JAN: Everyone likes to complain about how the language is going down hill. How young people maul it, changing the meanings etc. I, for one, always grumble about the overuse of "what's up?"
It drives me crazy when I answer the phone and my daughter asks: What's up? I inevitably respond: I don't know, you called me. This is because I think "What's up?" should be a response, not a salutation.
I'll also never really like the ever-ready "sweet" and "sick" But I'm not here to complain. I want to point out the changes in the language I do like.
It's not a change in pronunciation, but a definite shift in emphasis. It's not really?? As in I'm semi-amazed. It's Real-y, as in I'm going to subtly suggest that you think about what you just said. THere seems to be a hole in your logic, I'm going to give you a moment to see that.
This is used, okay overused, as a superlative and supposedly comes from gamers (as in video-gamers.) Often heard: "That's Epic," I find the very enormity of the overstatement appealing.
When my son wanted to convey to my daughter that he really liked the girl he was seeing and now it was "serious," he said, "I guess I'm wifed up." The reason I found this interesting, rather than say, sexist, or demeaning to wives, was because he was happy about it. He also immediately added, "Just like you." (She's got a long term boyfriend.) Making the term non-gender related.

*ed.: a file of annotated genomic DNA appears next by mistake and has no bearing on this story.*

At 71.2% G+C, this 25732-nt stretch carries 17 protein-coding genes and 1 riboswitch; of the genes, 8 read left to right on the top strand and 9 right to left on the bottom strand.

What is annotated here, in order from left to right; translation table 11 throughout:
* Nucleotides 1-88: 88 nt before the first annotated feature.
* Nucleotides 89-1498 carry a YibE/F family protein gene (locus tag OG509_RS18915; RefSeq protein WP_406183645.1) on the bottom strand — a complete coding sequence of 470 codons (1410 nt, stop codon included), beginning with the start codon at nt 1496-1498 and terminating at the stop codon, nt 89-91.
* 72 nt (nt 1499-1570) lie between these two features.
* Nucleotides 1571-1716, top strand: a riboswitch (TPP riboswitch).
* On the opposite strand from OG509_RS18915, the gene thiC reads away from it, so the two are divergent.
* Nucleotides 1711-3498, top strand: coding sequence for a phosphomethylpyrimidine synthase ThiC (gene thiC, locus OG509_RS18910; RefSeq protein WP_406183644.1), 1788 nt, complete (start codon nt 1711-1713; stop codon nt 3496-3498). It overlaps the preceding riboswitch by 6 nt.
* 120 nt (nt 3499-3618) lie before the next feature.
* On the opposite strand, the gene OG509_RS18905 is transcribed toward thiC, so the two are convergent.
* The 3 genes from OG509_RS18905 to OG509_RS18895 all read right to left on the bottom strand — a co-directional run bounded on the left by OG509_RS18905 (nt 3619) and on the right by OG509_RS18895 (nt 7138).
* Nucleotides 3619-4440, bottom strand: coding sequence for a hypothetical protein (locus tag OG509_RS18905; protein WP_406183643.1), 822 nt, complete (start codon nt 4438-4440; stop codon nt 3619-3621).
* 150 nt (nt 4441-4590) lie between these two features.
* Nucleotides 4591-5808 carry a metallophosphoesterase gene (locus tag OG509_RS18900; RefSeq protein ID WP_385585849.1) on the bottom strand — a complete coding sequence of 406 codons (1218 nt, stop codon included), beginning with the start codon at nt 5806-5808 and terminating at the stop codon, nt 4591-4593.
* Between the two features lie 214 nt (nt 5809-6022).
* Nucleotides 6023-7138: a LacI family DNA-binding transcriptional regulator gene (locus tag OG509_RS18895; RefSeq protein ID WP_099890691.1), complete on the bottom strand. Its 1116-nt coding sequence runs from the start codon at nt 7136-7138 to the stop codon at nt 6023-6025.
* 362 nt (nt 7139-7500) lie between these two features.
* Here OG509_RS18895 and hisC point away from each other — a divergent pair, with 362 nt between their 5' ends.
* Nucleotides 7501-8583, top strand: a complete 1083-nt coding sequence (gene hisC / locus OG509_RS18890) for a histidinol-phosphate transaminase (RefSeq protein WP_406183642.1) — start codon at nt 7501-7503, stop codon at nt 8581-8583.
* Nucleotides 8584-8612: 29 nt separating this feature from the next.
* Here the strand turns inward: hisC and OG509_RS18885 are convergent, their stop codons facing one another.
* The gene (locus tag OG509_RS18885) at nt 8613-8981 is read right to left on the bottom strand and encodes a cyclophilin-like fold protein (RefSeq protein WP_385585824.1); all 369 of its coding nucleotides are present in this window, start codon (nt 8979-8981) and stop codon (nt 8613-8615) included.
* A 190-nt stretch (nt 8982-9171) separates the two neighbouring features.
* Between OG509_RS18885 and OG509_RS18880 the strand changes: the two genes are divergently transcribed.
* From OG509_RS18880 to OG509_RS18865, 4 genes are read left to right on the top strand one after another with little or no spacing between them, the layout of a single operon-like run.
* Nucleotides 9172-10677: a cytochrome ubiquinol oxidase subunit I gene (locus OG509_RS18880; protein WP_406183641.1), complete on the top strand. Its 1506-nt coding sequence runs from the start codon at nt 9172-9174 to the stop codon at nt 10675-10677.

This is hardly new, but lately, I've been thinking how much I Iike this expression. By saying "My bad," you are not just accepting blame, you are acknowledging and reiterating a very important point: hey, we all make mistakes, this just happens to be mine.
My daughter uses this to refer to young women her age who go for the sexy-but-stupid look. It always makes me chuckle.
RO: I can't say "sweet" in today's usage with a straight face. I would feel like my mother saying "far out."
Wifed up..never heard that...is that the suburban version of mobbed up or lawyered up? If I didn't spend most of my days sitting in front of a computer talking to myself I might be more au courant. I can't remember the last sort of hip phrase that I truly adopted.
JAN: I think it's the college version.....
HANK: That's "sick"--meaning good--I don't get it. And yes, RO, I agree, sweet has passed us by. Happily. Even the people who say it somehow sound phony. (Oh, is phony passe?)
Cougar? Shall we discuss and dismiss?
And what happened with "good'?: How are you? Good! That seems to be completely socially acceptable. It's wrong, right?
And Jan, I often hear that new-ish use of reee--ly. Like (oops) a thoughtful response. And yes, it works.
JAN: Yes, Hank, I forgot about cougar. It so adeptly conveys aggression. I put that in the "good terminology" department.
RHYS: Sorry, but I can't stand My Bad. The grammarian in me shouts "My bad what?"
I realize that my language will never be hip. I didn't say "Far out" when it was in. I felt stupid saying "cool". So it's lucky I write historical novels where my protagonists can say things like "spiffing, and topping and Rah-ther!"
(Not that I ever said those either) but then I've only just found out who Lady Ga Ga is so I'm probably a hopeless case.
JAN: Except for the Glamazon Barbie outfits, I like Lady Ga Ga. What a voice!!
Please tell us your favorite new expression of use of language, and come back tomorrow when I interview Paula Munier, who co-authored a hysterical new book, Hot Flash Haiku.